The highlight of the past few days has by far been the opportunity to attend Paralympic events and we plan to see more on Tuesday.


The first event we saw is unique to the Paralympics and is called Goalball.  Goalball players have visual impairments or are totally blind and rely on touch and hearing only to track a soccer-sized ball with a small bell inside of it as they try to score on opponents or defend their own goal.  Because they track the ball with sound, the official calls for quiet before the ball can be in play.  It’s hard to describe, but amazing and beautiful to see the coordination between teammates and how fluidly and naturally they move in response to sounds from the ball and from the other team.


You can see live action here. We also had the good fortune of running into a few athletes from TeamUSA and they were kind enough to pose for a photo op:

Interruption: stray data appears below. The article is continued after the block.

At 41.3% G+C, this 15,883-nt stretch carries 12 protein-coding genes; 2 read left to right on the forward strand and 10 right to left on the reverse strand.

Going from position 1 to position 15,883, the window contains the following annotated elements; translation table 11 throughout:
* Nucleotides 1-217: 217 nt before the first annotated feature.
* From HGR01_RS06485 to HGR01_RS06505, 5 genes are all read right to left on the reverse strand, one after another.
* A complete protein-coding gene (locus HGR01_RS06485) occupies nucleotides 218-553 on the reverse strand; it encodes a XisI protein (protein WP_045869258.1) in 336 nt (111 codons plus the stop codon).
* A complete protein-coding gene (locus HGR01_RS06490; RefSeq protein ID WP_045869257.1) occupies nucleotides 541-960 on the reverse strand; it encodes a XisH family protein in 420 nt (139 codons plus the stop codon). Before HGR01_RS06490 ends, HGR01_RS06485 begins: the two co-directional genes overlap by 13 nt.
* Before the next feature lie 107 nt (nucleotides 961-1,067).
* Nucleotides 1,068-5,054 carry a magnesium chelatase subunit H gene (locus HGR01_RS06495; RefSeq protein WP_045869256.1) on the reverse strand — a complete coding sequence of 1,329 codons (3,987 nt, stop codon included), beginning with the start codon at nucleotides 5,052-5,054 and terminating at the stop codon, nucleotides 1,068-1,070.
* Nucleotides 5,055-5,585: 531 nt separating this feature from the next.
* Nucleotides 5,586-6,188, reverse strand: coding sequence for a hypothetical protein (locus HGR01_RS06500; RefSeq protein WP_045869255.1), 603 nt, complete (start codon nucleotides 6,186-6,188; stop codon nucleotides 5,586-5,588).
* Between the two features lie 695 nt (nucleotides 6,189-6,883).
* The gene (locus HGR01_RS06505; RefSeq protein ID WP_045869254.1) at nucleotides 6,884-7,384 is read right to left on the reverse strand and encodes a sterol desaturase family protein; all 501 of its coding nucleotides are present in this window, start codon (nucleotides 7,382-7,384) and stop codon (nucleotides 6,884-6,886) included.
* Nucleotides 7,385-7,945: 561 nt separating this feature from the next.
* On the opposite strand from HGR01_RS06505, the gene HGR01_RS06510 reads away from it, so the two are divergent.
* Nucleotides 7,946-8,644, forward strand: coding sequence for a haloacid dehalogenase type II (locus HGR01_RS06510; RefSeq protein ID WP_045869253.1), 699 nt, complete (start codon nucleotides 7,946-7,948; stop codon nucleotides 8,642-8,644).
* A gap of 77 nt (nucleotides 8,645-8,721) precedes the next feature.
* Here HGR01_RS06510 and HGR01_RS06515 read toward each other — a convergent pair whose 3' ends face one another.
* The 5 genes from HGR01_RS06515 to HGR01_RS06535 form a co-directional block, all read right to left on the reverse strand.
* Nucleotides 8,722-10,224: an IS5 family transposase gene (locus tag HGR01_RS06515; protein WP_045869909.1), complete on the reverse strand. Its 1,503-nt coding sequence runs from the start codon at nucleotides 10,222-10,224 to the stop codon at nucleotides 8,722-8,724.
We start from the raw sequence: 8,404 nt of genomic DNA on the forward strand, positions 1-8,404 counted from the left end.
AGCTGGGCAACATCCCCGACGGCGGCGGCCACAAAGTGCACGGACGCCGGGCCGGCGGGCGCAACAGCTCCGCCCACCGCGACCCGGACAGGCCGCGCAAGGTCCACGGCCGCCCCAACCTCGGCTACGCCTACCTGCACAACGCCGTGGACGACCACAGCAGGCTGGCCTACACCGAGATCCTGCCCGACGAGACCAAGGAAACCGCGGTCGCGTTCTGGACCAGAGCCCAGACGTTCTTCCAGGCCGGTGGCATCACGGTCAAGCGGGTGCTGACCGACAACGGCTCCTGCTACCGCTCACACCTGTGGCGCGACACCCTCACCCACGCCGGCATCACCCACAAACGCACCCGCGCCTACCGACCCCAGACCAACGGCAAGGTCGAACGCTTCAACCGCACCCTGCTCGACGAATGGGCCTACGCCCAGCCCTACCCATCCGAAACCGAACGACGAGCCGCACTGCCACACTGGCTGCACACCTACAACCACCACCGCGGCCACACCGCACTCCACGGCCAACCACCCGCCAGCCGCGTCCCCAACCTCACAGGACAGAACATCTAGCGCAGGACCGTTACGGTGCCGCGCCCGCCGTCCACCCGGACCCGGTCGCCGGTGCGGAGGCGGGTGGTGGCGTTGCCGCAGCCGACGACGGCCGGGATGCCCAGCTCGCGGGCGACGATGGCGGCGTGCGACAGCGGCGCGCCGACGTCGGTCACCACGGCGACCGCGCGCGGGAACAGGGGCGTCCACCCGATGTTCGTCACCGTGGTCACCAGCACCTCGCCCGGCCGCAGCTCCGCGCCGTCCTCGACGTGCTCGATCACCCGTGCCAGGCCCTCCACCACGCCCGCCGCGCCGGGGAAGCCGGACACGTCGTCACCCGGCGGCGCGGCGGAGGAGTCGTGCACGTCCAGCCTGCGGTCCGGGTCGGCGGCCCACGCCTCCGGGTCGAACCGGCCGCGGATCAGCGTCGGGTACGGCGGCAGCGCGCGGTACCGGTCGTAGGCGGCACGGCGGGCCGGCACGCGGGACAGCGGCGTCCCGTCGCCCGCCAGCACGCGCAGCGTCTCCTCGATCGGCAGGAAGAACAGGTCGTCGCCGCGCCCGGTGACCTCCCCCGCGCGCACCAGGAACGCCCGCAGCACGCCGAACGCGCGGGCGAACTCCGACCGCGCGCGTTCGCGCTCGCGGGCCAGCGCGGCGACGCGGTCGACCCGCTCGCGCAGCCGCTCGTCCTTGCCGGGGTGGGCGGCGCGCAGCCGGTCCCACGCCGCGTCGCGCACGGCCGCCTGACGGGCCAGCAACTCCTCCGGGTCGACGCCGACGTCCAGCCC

We also got to see a portion of the men’s Paralympic triathlon which was held off of Copacabana Beach.  As with many other events at the Paralympic games, there are different divisions for athletes with different types of impairments.  I’ve always been somewhat in awe of all the athletes in my life that regularly compete in Ironman competitions, run marathons, and run ultras (100Ks!), but I’ve honestly never been so in awe of athletes as I am of these competitors.

Paralympic triathletes start with a 750M open water swim (a challenge for most people in it’s own right- imagine jumping into an unfamiliar ocean to do this swim with a major visual impairment or without the use of all of your limbs).  Next, they complete a 20KM bike ride, on bikes modified to allow the athletes to power them, usually with only their arms.  Finally, the athletes run with a guide (in the case of visual impairment) or with one or more prosthetic devices to run the 5K.